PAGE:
Clinical introduction

A 35-year-old man with multiple cardiovascular risk factors presented with a recent history of fever and acute heart failure. His initial echocardiogram showed evidence of severe aortic regurgitation due to ongoing infective endocarditis. Preoperative coronary angiography revealed no coronary abnormalities. Urgent aortic valve replacement was performed and a 29 mm St Jude mechanical valve was implanted. While blood and resected valvular tissue cultures were negative for bacteria, a PCR-based analysis revealed the presence of penicillin-sensitive Streptococcus pneumoniae. Echocardiographic follow-up study at day 3 showed excellent mechanical valve function with no persistent signs of endocarditis. Eight days after surgery, our patient presented with severe chest pain. The ECG is shown in figure 1A and coronary angiography was performed for diagnostic confirmation (figure 1B–D and online ).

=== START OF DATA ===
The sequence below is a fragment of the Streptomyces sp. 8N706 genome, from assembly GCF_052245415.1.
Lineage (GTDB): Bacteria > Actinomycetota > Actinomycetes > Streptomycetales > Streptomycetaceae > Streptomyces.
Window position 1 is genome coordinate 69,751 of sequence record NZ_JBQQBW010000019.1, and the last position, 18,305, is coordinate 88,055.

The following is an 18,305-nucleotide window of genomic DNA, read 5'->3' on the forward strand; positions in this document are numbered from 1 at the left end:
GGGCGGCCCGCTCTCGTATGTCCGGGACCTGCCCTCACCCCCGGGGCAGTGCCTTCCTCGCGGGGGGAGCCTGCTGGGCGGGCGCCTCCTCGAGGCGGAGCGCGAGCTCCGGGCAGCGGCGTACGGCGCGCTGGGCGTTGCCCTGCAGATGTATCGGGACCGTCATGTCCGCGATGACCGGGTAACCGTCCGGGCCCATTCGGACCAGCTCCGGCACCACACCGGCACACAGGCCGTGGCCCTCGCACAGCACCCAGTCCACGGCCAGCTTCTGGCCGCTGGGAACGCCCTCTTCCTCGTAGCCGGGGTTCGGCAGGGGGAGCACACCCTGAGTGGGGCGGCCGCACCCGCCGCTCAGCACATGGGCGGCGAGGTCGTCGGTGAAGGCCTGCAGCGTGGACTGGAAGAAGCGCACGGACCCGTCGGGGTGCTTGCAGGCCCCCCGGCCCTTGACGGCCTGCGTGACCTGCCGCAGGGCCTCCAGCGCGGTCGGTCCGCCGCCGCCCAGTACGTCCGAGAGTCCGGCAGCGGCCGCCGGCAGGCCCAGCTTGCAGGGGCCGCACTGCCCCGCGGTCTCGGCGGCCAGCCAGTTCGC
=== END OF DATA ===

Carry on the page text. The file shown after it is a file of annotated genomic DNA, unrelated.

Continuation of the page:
Figure 1

(A) 12-lead ECG. (B, C) Selective angiogram of the left main, left anterior descending artery and circumflex artery. (D) Aortic root angiography.


Which of the following is most likely the diagnostic?

  • Occlusion of the left anterior descending coronary artery

  • Dissection of the left anterior descending coronary artery

  • Valsalva aneurysm presenting as an acute coronary syndrome

  • Left anterior descending coronary artery spasm

  • Left main coronary aneurysm

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